Monthly Archives: January 2021

Do not feed the trolls

I think that few would disagree that the advent of the internet has brought about fantastic advantages to society, individuals, businesses and more but as is often the case, with great things comes a few unsuspected drawbacks.

There are those who have been disenfranchised by being unable to keep up with technology such as the poor, the elderly or those who have difficulty grasping the skills required to operate in the high-tech world.

Another significant drawback is that the same technology that has improved the ease and speed of operating businesses and individuals’ lives also enhances the ease with which criminal activity can take place. The spectrum of illegal pursuits is seemingly without limits, from hacking bank accounts, to scams designed to rob people of their money that often need a sophisticated understanding of technology down to cyber bullying which requires no special skill or aptitude at all, just the ability to be unpleasant and have a total lack of regard for, or understanding of, socially acceptable behaviour.

As a member of the British Psychological Society it is the latter I want to write about, what has become known as ‘trolling’. The reasons that people engage in trolling range from a need to feel they have some form of power over others, generally to compensate for their own insecurities and lack of self esteem, to trying to damage the reputation of other businesses to gain corporate advantage. Whatever the reason they all have something in common, something now increasingly referred to as trolling personality disorder. It is typified by psychopathy and sadism, they usually lack empathy and derive satisfaction from causing anguish to others, particularly if they believe they will gain some sort of advantage from it, they have no moral compass.

They might have difficulty understanding sarcasm, this is where someone says the opposite of what they mean. For example, if they make a mess of a task and someone in authority says sarcastically ‘you have really sorted that’, they could well believe they have actually done well and received genuine endorsement despite the evidence to the contrary. Such difficulties are often but not exclusively, associated with autism spectrum disorders. They may also exhibit signs of a superiority complex, people with this complex have exaggerated opinions of themselves, they believe their abilities and achievements surpass those of others and they can reinforce this belief by trolling. People suffering from such personality issues frequently don’t actually understand what is wrong with such behaviour as they interpret it as being strong and an acceptable survival strategy. The fact that it is illegal is seen as of little consequence as they believe such laws do not apply to what they are doing. They will often be quick to brag about their achievements too (real or imaginary)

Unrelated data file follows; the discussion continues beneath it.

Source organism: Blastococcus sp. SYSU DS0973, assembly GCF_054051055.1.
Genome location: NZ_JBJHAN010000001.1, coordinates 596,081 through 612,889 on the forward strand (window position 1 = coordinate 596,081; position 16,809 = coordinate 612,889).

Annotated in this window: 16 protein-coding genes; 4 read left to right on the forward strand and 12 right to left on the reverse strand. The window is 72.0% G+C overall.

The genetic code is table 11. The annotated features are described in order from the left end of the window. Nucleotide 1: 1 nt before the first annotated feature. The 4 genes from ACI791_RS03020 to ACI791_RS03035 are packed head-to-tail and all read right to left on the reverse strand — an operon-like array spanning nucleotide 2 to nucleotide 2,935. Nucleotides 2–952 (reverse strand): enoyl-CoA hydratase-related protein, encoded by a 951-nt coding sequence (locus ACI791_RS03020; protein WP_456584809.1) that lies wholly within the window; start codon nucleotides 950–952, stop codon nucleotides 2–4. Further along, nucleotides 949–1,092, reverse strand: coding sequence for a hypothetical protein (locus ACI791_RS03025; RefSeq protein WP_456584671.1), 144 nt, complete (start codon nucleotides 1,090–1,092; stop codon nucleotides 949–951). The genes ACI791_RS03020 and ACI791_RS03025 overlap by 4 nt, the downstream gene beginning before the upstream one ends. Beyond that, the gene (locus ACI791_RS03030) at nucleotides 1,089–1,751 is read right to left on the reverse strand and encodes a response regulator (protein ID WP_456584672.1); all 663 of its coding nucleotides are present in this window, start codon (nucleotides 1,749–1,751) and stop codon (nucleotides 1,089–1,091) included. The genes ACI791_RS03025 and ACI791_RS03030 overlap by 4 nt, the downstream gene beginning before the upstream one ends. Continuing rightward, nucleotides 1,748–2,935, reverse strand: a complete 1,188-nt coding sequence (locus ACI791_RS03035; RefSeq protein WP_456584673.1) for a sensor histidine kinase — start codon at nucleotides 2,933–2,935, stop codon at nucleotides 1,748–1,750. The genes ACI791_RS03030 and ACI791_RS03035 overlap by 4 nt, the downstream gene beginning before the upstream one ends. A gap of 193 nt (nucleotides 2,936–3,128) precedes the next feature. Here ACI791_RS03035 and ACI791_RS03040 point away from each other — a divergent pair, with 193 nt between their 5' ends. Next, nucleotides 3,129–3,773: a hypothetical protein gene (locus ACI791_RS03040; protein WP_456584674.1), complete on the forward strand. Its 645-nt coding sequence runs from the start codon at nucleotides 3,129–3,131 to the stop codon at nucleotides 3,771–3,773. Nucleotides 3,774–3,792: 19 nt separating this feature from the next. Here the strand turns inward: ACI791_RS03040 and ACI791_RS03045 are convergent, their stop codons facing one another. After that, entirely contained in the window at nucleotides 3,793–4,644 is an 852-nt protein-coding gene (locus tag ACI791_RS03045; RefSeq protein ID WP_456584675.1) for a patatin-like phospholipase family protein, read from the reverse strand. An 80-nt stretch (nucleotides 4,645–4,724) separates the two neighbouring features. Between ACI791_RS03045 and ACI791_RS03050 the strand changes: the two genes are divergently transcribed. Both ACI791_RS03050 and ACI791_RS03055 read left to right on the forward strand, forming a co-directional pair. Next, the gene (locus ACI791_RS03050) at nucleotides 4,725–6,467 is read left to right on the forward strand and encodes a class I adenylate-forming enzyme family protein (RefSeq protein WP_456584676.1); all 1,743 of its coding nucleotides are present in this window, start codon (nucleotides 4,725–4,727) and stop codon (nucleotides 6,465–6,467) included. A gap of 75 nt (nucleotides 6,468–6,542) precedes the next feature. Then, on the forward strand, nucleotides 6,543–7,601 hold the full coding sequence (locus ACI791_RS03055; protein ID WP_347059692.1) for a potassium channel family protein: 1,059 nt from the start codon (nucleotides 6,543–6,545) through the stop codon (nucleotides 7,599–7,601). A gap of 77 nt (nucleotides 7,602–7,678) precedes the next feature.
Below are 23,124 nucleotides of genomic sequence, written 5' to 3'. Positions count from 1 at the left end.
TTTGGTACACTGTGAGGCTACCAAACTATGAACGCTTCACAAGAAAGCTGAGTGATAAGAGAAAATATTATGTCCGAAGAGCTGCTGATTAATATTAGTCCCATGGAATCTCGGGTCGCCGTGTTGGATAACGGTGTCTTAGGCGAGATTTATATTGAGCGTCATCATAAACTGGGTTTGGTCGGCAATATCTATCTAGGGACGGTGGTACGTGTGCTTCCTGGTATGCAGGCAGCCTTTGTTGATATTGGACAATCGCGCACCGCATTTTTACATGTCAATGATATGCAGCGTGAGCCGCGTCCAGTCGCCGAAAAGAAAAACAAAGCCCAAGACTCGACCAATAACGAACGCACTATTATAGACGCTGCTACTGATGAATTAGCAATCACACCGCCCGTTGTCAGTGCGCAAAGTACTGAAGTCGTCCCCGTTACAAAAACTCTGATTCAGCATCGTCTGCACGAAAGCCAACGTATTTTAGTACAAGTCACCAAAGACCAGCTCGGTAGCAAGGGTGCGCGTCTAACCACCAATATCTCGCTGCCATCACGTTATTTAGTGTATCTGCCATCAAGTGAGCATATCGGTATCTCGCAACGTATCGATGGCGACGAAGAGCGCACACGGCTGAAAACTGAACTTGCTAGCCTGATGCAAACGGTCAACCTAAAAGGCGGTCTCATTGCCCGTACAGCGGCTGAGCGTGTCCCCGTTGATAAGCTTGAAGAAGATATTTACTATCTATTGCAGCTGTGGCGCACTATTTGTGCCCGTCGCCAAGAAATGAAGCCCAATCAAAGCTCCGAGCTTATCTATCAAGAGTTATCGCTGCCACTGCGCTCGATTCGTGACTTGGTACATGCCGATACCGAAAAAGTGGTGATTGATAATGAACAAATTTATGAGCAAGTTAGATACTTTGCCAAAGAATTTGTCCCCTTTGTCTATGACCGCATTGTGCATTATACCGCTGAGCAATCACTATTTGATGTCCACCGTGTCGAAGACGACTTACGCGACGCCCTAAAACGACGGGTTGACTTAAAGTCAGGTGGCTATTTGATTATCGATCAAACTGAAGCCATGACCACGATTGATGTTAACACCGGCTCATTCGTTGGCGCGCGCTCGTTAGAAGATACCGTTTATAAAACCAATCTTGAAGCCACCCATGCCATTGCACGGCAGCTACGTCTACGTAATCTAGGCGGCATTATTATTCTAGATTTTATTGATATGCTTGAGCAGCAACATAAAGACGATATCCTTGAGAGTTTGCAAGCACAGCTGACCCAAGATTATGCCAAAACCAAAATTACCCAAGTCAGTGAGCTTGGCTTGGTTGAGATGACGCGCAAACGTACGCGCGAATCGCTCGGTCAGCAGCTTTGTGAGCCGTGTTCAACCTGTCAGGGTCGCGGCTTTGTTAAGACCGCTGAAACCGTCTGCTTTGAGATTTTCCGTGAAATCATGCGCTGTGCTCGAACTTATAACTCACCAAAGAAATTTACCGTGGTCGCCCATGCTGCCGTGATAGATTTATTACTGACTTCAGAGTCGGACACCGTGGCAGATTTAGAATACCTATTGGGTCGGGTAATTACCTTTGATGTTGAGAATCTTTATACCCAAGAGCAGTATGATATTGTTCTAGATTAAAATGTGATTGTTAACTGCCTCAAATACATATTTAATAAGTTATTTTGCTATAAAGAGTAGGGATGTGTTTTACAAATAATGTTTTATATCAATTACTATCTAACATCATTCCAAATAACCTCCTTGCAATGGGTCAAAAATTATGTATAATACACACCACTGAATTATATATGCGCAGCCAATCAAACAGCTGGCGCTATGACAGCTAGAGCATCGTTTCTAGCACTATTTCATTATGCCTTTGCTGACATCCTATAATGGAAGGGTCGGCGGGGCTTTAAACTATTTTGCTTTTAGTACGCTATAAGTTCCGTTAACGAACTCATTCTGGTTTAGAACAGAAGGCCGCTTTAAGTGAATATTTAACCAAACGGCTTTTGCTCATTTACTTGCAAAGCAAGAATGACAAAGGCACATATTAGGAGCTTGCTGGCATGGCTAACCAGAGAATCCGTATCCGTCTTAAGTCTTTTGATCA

Trolling takes several forms, it can be harsh and often cruel criticism of their target to spreading deliberate untruths and the more salacious the better. It is not always clear who is responsible for sending it but somehow they will want someone to know who was responsible as this is more rewarding for them. Sometimes it is clear who is responsible, in these cases the individual will phrase their odious message in such a way as to make it not worth prosecuting under libel laws, this makes them feel more talented and adds to their misplaced sense of superiority.

The temptation to stand up for yourself and put the truth out there is overwhelming but strangely this is the last thing you should do. Any response is playing into their hands, it shows that you have seen the attack and it has got your attention, this marks their first success. The next success for them is that it has had the desired effect and caused you enough of an emotional response to sit down and compose an answer. They will then relish the ensuing exchanges aiming for the last word and their increasing satisfaction is in stark contrast to your increasing stress. The most effective strategy is to not respond at all, resist the temptation. Apply the advice given to dog owners when dealing with begging and ignore it, if there is no reward they will soon work out that their efforts are not working. If someone is fishing but catching no fish they will move to another spot. Answering them will just encourage the behaviour and drags you down to the same low level, not answering causes them frustration.

Do not feed the trolls.